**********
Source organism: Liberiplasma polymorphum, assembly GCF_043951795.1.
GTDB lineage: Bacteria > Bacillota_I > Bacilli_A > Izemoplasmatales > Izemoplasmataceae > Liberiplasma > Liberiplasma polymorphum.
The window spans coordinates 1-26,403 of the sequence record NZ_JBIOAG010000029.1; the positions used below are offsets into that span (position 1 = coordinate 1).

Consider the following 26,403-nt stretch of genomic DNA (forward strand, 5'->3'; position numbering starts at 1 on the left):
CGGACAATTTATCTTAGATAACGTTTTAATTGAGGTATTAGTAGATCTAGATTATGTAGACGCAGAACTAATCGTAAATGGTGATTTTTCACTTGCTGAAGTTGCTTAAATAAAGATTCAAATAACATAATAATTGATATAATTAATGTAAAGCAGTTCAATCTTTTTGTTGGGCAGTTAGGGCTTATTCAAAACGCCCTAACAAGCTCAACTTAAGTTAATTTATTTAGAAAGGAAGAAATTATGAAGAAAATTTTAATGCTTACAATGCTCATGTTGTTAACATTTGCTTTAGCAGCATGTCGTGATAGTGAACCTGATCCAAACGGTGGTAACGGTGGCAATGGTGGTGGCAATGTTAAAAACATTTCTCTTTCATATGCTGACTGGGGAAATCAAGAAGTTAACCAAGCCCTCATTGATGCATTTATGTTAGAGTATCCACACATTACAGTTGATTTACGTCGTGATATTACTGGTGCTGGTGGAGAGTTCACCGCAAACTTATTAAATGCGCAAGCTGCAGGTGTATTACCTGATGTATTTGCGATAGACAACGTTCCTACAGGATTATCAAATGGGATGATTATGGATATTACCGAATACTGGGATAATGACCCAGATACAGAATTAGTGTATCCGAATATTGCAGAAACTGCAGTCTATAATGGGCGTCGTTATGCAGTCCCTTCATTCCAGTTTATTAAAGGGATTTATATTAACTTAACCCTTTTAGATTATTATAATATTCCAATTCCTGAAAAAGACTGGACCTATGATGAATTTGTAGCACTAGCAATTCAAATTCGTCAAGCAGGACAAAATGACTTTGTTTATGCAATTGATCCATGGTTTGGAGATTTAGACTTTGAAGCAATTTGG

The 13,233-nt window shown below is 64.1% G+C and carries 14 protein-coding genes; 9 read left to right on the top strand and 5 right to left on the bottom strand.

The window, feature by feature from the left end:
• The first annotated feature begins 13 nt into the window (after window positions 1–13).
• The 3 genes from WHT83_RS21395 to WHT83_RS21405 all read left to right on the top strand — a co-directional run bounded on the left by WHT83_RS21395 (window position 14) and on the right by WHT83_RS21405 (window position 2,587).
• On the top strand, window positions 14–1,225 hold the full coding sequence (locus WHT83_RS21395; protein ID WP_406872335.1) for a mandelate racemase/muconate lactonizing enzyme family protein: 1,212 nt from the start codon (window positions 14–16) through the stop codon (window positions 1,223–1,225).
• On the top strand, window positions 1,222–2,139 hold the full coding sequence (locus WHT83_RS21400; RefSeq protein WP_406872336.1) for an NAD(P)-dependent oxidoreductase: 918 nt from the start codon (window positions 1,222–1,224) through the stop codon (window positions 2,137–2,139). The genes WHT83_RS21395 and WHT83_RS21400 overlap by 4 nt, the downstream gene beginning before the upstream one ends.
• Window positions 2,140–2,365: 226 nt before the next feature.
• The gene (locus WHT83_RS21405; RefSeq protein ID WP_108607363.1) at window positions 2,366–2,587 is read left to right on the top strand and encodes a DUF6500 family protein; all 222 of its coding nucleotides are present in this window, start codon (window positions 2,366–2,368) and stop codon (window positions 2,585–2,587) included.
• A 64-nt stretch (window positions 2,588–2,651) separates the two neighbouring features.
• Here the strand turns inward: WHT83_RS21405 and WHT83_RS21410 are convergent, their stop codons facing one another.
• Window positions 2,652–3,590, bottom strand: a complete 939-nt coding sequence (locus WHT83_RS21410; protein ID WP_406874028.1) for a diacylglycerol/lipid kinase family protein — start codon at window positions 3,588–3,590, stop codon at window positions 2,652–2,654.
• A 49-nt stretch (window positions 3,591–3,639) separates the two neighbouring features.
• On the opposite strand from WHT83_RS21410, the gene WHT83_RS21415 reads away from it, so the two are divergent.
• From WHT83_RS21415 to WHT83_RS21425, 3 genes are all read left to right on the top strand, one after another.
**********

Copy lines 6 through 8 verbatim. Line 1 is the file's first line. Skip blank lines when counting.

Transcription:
The 13,233-nt window shown below is 64.1% G+C and carries 14 protein-coding genes; 9 read left to right on the top strand and 5 right to left on the bottom strand.

The window, feature by feature from the left end:
• The first annotated feature begins 13 nt into the window (after window positions 1–13).